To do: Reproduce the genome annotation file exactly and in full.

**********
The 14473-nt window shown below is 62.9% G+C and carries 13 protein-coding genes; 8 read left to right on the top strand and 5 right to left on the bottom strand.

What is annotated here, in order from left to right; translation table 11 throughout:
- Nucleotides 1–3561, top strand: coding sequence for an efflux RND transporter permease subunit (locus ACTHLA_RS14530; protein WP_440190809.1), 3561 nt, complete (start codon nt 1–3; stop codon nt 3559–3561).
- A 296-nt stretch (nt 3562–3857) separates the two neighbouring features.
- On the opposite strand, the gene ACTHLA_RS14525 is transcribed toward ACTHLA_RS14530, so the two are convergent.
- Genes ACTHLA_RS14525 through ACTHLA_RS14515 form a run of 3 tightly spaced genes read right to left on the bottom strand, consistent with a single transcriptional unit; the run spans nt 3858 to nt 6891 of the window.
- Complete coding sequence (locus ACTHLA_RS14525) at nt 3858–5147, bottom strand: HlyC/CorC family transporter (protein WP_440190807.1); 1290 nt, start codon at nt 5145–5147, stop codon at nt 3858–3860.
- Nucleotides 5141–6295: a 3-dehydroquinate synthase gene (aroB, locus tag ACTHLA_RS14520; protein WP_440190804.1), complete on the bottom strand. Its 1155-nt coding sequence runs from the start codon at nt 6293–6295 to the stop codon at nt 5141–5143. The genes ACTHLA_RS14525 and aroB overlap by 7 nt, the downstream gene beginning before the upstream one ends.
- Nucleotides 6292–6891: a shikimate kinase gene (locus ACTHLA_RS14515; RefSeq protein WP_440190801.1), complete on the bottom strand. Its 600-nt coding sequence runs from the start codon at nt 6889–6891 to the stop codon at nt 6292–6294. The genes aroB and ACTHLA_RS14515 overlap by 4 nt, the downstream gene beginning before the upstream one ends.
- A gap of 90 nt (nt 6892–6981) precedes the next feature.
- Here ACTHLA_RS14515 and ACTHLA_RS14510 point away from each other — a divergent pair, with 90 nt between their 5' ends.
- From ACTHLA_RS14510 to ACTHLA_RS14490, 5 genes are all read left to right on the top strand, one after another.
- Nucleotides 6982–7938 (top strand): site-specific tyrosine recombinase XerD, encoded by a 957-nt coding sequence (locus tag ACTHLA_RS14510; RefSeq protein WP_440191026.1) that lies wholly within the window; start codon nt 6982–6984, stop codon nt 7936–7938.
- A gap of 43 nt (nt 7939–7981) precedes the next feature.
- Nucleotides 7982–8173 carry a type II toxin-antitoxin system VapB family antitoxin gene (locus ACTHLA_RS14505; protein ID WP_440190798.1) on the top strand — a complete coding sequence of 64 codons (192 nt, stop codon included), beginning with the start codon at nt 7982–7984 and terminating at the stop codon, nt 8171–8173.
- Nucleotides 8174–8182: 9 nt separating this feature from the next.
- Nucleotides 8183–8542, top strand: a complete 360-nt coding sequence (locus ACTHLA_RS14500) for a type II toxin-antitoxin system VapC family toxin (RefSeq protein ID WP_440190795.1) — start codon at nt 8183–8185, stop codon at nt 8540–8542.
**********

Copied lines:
The 14473-nt window shown below is 62.9% G+C and carries 13 protein-coding genes; 8 read left to right on the top strand and 5 right to left on the bottom strand.

What is annotated here, in order from left to right; translation table 11 throughout:
- Nucleotides 1–3561, top strand: coding sequence for an efflux RND transporter permease subunit (locus ACTHLA_RS14530; protein WP_440190809.1), 3561 nt, complete (start codon nt 1–3; stop codon nt 3559–3561).
- A 296-nt stretch (nt 3562–3857) separates the two neighbouring features.
- On the opposite strand, the gene ACTHLA_RS14525 is transcribed toward ACTHLA_RS14530, so the two are convergent.
- Genes ACTHLA_RS14525 through ACTHLA_RS14515 form a run of 3 tightly spaced genes read right to left on the bottom strand, consistent with a single transcriptional unit; the run spans nt 3858 to nt 6891 of the window.
- Complete coding sequence (locus ACTHLA_RS14525) at nt 3858–5147, bottom strand: HlyC/CorC family transporter (protein WP_440190807.1); 1290 nt, start codon at nt 5145–5147, stop codon at nt 3858–3860.
- Nucleotides 5141–6295: a 3-dehydroquinate synthase gene (aroB, locus tag ACTHLA_RS14520; protein WP_440190804.1), complete on the bottom strand. Its 1155-nt coding sequence runs from the start codon at nt 6293–6295 to the stop codon at nt 5141–5143. The genes ACTHLA_RS14525 and aroB overlap by 7 nt, the downstream gene beginning before the upstream one ends.
- Nucleotides 6292–6891: a shikimate kinase gene (locus ACTHLA_RS14515; RefSeq protein WP_440190801.1), complete on the bottom strand. Its 600-nt coding sequence runs from the start codon at nt 6889–6891 to the stop codon at nt 6292–6294. The genes aroB and ACTHLA_RS14515 overlap by 4 nt, the downstream gene beginning before the upstream one ends.
- A gap of 90 nt (nt 6892–6981) precedes the next feature.
- Here ACTHLA_RS14515 and ACTHLA_RS14510 point away from each other — a divergent pair, with 90 nt between their 5' ends.
- From ACTHLA_RS14510 to ACTHLA_RS14490, 5 genes are all read left to right on the top strand, one after another.
- Nucleotides 6982–7938 (top strand): site-specific tyrosine recombinase XerD, encoded by a 957-nt coding sequence (locus tag ACTHLA_RS14510; RefSeq protein WP_440191026.1) that lies wholly within the window; start codon nt 6982–6984, stop codon nt 7936–7938.
- A gap of 43 nt (nt 7939–7981) precedes the next feature.
- Nucleotides 7982–8173 carry a type II toxin-antitoxin system VapB family antitoxin gene (locus ACTHLA_RS14505; protein ID WP_440190798.1) on the top strand — a complete coding sequence of 64 codons (192 nt, stop codon included), beginning with the start codon at nt 7982–7984 and terminating at the stop codon, nt 8171–8173.
- Nucleotides 8174–8182: 9 nt separating this feature from the next.
- Nucleotides 8183–8542, top strand: a complete 360-nt coding sequence (locus ACTHLA_RS14500) for a type II toxin-antitoxin system VapC family toxin (RefSeq protein ID WP_440190795.1) — start codon at nt 8183–8185, stop codon at nt 8540–8542.